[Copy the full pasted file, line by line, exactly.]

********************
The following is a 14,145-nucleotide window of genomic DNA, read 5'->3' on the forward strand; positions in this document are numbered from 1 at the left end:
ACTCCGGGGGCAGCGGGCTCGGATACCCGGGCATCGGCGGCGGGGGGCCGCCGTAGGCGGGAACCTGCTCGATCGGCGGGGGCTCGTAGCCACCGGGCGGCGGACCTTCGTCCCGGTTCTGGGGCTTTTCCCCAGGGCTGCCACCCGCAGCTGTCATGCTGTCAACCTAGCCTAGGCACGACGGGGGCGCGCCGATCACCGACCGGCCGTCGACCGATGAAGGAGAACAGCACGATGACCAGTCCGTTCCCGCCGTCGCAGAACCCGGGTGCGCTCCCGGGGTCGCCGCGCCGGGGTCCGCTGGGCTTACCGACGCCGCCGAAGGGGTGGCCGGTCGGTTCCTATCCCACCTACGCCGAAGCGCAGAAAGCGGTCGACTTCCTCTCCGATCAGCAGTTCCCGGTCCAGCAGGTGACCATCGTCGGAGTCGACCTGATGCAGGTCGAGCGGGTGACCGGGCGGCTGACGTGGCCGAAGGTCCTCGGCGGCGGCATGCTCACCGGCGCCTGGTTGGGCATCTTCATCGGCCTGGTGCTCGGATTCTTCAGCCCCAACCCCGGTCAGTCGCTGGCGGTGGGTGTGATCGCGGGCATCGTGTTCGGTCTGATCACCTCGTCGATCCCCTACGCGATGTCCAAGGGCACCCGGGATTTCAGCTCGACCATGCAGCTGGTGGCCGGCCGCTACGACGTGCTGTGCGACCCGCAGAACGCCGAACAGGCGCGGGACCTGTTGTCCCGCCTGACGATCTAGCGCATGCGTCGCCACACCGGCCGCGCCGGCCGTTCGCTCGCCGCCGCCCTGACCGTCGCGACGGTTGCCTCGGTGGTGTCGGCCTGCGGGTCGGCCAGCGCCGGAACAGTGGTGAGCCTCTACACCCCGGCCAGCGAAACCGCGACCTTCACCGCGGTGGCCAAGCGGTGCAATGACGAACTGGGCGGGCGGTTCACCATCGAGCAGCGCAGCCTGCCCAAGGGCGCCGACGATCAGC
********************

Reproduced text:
The following is a 14,145-nucleotide window of genomic DNA, read 5'->3' on the forward strand; positions in this document are numbered from 1 at the left end:
ACTCCGGGGGCAGCGGGCTCGGATACCCGGGCATCGGCGGCGGGGGGCCGCCGTAGGCGGGAACCTGCTCGATCGGCGGGGGCTCGTAGCCACCGGGCGGCGGACCTTCGTCCCGGTTCTGGGGCTTTTCCCCAGGGCTGCCACCCGCAGCTGTCATGCTGTCAACCTAGCCTAGGCACGACGGGGGCGCGCCGATCACCGACCGGCCGTCGACCGATGAAGGAGAACAGCACGATGACCAGTCCGTTCCCGCCGTCGCAGAACCCGGGTGCGCTCCCGGGGTCGCCGCGCCGGGGTCCGCTGGGCTTACCGACGCCGCCGAAGGGGTGGCCGGTCGGTTCCTATCCCACCTACGCCGAAGCGCAGAAAGCGGTCGACTTCCTCTCCGATCAGCAGTTCCCGGTCCAGCAGGTGACCATCGTCGGAGTCGACCTGATGCAGGTCGAGCGGGTGACCGGGCGGCTGACGTGGCCGAAGGTCCTCGGCGGCGGCATGCTCACCGGCGCCTGGTTGGGCATCTTCATCGGCCTGGTGCTCGGATTCTTCAGCCCCAACCCCGGTCAGTCGCTGGCGGTGGGTGTGATCGCGGGCATCGTGTTCGGTCTGATCACCTCGTCGATCCCCTACGCGATGTCCAAGGGCACCCGGGATTTCAGCTCGACCATGCAGCTGGTGGCCGGCCGCTACGACGTGCTGTGCGACCCGCAGAACGCCGAACAGGCGCGGGACCTGTTGTCCCGCCTGACGATCTAGCGCATGCGTCGCCACACCGGCCGCGCCGGCCGTTCGCTCGCCGCCGCCCTGACCGTCGCGACGGTTGCCTCGGTGGTGTCGGCCTGCGGGTCGGCCAGCGCCGGAACAGTGGTGAGCCTCTACACCCCGGCCAGCGAAACCGCGACCTTCACCGCGGTGGCCAAGCGGTGCAATGACGAACTGGGCGGGCGGTTCACCATCGAGCAGCGCAGCCTGCCCAAGGGCGCCGACGATCAGC